The NFL Super Bowl XLII will be played Sunday in Phoenix, Arizona and this year the newest innovation will be on the smaller screens as the networks and even the teams themselves look to maximise the opportunities provided by streaming media, writes Ken Kerschbaumer.
FoxSports.com, ESPN Radio, and even video music channel VH1 are all turning to Newtek’s Tricaster studio to deliver video streams online for less than EUR8000. Beginning on 29 January, FoxSports.com will stream a daily Super Bowl XLII pre-game show and production will continue right up to the official pre-game show on the Fox TV Network hours before kick-off.
“We have our own equipment, including HD cameras even though we aren’t streaming in HD,” says Ed Bunnell, Fox Sports interactive VP of programming. “The better quality image you start with the better off the final product will be.”
The Newtek Tricaster has become a staple at big-time Fox Sports events. The system includes multiple camera inputs, a hard drive for recording incoming feeds (live streams can be passed out directly to the internet), a small switcher, graphics capabilities, and a small screen for watching the sources for mixing.
The network began using it this past summer at the Major League Baseball All-Star Game in July for streaming batting practice in the afternoon. It was also used at the college football national championship game, operating out of the production room in an equipment trailer.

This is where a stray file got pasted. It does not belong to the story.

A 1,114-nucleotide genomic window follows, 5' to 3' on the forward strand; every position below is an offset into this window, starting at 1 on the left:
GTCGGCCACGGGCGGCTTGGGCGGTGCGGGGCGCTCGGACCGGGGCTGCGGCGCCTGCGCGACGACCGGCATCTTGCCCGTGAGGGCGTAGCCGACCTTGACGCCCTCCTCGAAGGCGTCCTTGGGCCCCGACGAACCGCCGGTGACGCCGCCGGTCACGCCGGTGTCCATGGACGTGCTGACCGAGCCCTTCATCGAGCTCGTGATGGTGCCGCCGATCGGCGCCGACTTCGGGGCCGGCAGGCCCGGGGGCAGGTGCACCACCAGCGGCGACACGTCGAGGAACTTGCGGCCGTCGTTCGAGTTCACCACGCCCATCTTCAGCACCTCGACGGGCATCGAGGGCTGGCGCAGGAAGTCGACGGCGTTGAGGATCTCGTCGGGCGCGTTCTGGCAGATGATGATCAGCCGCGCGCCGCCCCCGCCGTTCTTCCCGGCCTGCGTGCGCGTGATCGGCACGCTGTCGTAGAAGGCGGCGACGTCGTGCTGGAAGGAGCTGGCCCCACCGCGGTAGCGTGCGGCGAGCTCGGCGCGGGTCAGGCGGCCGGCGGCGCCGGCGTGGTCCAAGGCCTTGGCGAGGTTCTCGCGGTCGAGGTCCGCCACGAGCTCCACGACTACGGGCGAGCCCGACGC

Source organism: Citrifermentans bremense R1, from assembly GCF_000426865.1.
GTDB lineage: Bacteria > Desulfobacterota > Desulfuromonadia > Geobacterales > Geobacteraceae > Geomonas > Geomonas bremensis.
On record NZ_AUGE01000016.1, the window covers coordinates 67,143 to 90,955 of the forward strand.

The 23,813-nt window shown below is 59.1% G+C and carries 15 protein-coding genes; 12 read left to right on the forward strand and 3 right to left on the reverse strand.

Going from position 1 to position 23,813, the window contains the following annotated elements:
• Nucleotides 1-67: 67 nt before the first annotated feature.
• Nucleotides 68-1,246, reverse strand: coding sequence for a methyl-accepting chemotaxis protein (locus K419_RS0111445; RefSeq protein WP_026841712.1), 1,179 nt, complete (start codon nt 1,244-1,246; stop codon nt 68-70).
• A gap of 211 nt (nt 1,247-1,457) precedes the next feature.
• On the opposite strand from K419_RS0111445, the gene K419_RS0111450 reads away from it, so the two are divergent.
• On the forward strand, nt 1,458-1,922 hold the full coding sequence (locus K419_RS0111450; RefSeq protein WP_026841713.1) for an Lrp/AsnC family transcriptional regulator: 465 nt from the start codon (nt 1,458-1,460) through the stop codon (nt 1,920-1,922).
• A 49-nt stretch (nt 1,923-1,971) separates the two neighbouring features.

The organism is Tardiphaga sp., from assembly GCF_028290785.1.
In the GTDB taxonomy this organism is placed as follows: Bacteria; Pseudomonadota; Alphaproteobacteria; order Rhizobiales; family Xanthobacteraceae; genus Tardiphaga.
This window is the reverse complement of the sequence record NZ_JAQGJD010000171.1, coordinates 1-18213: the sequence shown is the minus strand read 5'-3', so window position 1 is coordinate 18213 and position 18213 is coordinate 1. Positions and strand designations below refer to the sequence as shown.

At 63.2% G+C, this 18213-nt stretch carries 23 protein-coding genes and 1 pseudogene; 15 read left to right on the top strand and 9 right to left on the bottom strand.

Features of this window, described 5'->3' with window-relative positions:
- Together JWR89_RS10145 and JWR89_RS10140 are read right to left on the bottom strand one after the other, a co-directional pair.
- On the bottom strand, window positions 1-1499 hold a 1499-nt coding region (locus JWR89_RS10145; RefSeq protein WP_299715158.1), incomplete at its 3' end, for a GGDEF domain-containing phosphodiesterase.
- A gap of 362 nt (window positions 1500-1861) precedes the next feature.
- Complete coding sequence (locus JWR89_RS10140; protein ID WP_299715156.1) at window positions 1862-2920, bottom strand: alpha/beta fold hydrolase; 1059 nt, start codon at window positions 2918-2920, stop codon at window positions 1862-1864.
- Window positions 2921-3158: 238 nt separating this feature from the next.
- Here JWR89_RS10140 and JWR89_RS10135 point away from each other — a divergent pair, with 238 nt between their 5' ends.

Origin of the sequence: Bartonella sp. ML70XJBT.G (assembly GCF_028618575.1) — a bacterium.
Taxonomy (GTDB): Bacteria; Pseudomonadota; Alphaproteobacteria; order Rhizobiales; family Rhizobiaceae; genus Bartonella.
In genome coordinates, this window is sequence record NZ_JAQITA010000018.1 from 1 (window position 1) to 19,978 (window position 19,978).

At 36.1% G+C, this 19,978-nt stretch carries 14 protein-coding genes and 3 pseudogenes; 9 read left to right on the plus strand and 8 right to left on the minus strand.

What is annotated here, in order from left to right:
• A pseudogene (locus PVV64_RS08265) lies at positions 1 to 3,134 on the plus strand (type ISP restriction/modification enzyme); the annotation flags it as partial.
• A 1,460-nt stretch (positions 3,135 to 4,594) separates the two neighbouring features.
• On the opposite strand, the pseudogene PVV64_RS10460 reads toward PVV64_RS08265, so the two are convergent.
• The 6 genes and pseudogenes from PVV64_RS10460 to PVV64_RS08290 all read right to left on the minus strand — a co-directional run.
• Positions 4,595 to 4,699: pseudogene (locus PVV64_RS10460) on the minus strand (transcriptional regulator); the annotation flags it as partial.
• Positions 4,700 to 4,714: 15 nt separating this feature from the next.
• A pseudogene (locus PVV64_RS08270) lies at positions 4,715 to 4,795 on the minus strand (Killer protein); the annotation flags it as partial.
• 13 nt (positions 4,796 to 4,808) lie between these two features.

“We did our due diligence and the Tricaster was the right solution to pull off a show like this,” says Bunnell. “It’s a pretty compact piece of machinery that has lots of inputs and is basically a production truck in a box. As long as we have a beefy internet pipe we can stream from anywhere.”
While Fox Sports relies on Tricaster the NFL Network is using NVision gear for a dual production that will be delivered to the TV network and also the NFL.com website.
The NFL Network is using a NV5128-MC Multi-channel Master Control, a NV 915 Router Control, and NV9640 Router Control Panel that offers up to 30 re-legendable LCD buttons.
“The NVision controller creates a much smoother process of streaming,” says Gary L Reed, NFL Films chief engineer. NFL Network and NFL.com will broadcast every press conference and will provide 100 hours of news and interviews prior to the game as part of NFL Total Access. All video will be edited using Apple’s Final Cut Pro.
Meanwhile the teams themselves are also getting in on the action. Don Sperling, New York Giants Entertainment VP and executive producer, and his crew will take Apple and Avid editing systems and a variety of Sony cameras to Phoenix.
The Giants.com team will set up a headquarters at the team hotel based around a couple of Apple Final Cut Pro systems and an Avid editing system that runs on an Apple G5. Laptops outfitted with Apple Final Cut Pro will also be available to help the crews edit in the field, something that will be paramount during a week when fans will be demanding quick access to fresh material.